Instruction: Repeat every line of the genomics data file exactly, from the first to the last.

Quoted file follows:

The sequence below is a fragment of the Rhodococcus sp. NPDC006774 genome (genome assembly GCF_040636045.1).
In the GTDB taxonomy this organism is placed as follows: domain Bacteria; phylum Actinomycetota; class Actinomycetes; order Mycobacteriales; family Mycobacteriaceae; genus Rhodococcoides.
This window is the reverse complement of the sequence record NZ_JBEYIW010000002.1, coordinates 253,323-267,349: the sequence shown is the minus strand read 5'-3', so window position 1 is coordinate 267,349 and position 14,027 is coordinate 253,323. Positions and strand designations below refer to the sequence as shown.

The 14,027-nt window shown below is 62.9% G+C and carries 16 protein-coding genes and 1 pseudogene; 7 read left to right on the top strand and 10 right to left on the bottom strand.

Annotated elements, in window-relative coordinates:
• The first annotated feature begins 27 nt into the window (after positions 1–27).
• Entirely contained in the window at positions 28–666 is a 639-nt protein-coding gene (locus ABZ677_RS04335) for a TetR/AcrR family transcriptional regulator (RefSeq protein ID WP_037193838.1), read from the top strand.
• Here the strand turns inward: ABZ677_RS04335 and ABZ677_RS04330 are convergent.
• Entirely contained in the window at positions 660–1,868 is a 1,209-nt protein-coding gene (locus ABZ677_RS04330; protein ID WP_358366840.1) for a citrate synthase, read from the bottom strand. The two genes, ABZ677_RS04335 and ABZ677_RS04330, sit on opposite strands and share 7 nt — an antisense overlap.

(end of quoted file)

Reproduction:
The sequence below is a fragment of the Rhodococcus sp. NPDC006774 genome (genome assembly GCF_040636045.1).
In the GTDB taxonomy this organism is placed as follows: domain Bacteria; phylum Actinomycetota; class Actinomycetes; order Mycobacteriales; family Mycobacteriaceae; genus Rhodococcoides.
This window is the reverse complement of the sequence record NZ_JBEYIW010000002.1, coordinates 253,323-267,349: the sequence shown is the minus strand read 5'-3', so window position 1 is coordinate 267,349 and position 14,027 is coordinate 253,323. Positions and strand designations below refer to the sequence as shown.

The 14,027-nt window shown below is 62.9% G+C and carries 16 protein-coding genes and 1 pseudogene; 7 read left to right on the top strand and 10 right to left on the bottom strand.

Annotated elements, in window-relative coordinates:
• The first annotated feature begins 27 nt into the window (after positions 1–27).
• Entirely contained in the window at positions 28–666 is a 639-nt protein-coding gene (locus ABZ677_RS04335) for a TetR/AcrR family transcriptional regulator (RefSeq protein ID WP_037193838.1), read from the top strand.
• Here the strand turns inward: ABZ677_RS04335 and ABZ677_RS04330 are convergent.
• Entirely contained in the window at positions 660–1,868 is a 1,209-nt protein-coding gene (locus ABZ677_RS04330; protein ID WP_358366840.1) for a citrate synthase, read from the bottom strand. The two genes, ABZ677_RS04335 and ABZ677_RS04330, sit on opposite strands and share 7 nt — an antisense overlap.